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Home arrow News arrow Local News arrow ‘Feeling crummy,’ HBC director ended up with crypto diagnosis


‘Feeling crummy,’ HBC director ended up with crypto diagnosis

By Chris Collins

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Kate Dimon, Historic Baker City program director who has come under criticism recently for actions taken in the course of her job, said she was worried about her health when she called to make a doctor’s appointment.

“I have a lot of stress in my life,” Dimon said in a recent interview.

She also has lupus, which is described on the lupus.org website as “a chronic autoimmune disease that can damage any part of the body (skin, joints, and/or organs inside the body)."

The website further explains that the bodies of people who have lupus or other autoimmune diseases do not produce antibodies to protect against viruses, bacteria and germs. Instead, their immune systems create “autoantibodies,” that attack and destroy healthy tissue.

“I thought I’d had a heart attack,” Dimon said of pain she’d experienced before visiting her doctor.

She also had a severe case of diarrhea.

“I called and said I was feeling crummy,” she said.

So she and her husband, David, loaded up and traveled to Portland to visit her doctor at St. Vincent Medical Center.

That was on July 26, five days before Baker City officials announced that cryptosporidium had been linked to several cases of severe diarrhea among other community members.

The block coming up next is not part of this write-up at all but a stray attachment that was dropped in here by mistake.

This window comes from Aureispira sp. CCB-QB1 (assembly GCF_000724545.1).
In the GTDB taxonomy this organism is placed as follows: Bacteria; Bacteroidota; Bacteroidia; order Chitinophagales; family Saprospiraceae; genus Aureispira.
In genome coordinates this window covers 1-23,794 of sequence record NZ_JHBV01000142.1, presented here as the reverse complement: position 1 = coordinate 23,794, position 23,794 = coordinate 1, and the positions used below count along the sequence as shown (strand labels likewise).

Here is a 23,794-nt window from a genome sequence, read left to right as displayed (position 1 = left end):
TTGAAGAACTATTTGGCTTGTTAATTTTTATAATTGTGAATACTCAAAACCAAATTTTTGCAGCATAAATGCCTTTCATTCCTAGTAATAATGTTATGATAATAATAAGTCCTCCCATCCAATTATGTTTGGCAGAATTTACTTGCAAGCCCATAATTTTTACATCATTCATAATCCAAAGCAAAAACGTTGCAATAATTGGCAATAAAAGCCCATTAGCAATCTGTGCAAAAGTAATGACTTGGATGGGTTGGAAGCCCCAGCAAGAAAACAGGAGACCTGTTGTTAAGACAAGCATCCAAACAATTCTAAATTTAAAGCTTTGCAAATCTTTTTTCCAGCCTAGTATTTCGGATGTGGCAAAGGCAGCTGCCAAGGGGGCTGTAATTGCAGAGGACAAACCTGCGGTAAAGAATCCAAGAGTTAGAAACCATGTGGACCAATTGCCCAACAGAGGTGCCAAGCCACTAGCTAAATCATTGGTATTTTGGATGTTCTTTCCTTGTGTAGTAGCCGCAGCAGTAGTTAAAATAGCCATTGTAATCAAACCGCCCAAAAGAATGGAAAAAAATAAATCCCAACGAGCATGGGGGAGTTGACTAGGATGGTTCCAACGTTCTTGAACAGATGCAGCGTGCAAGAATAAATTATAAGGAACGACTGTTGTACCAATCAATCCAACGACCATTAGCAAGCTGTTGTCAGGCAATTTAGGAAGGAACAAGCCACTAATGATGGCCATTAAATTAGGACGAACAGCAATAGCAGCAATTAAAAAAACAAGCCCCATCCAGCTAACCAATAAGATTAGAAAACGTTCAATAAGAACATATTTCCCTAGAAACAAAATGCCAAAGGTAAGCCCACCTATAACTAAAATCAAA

Her doctor found inflammation around her heart, but no sign of a heart attack.

But when her test to determine the cause of her diarrhea came back, her doctor asked, “What are you drinking?” and then informed her, “It’s got crypto in it.”

The Dimons also own a farm at Lebanon, about 20 miles east of Corvallis. The drinking  water on the farm is supplied by a shallow wells that are about a mile from South Santiam River. 

 To protect themselves against cryptosporidium, giardia and other parasites that cause waterborne illness, the Dimons  have installed an ultraviolet light treatment system at their farm. They visited the farm after the doctor’s visit, but had not been there in a while prior to Kate’s bout of diarrhea.

Baker City plans to install a UV light system to protect its unfiltered mountain water supply.

The cost of the municipal system is estimated at about $2 million. 

Dimon said it cost $800 to $900 to install the system at her farm and the UV lights, which must be replaced every six to seven years, cost about $100 each.

Dimon’s husband did not come down with cryptosporidiosis.

“He doesn’t drink Baker City water — never has, never will,” Kate said.

Their two dogs — Reno, the St. Bernard, and Mole, the Border-collie mix — on the other hand, didn’t fare as well. They have been relegated to the outdoors during their recovery.

Kate says she is feeling better and following recommendations to drink only boiled or bottled water.

“I’m drinking bottled water like nobody’s business,” she said. “And we boil water the first thing in the morning and the last thing at night.”


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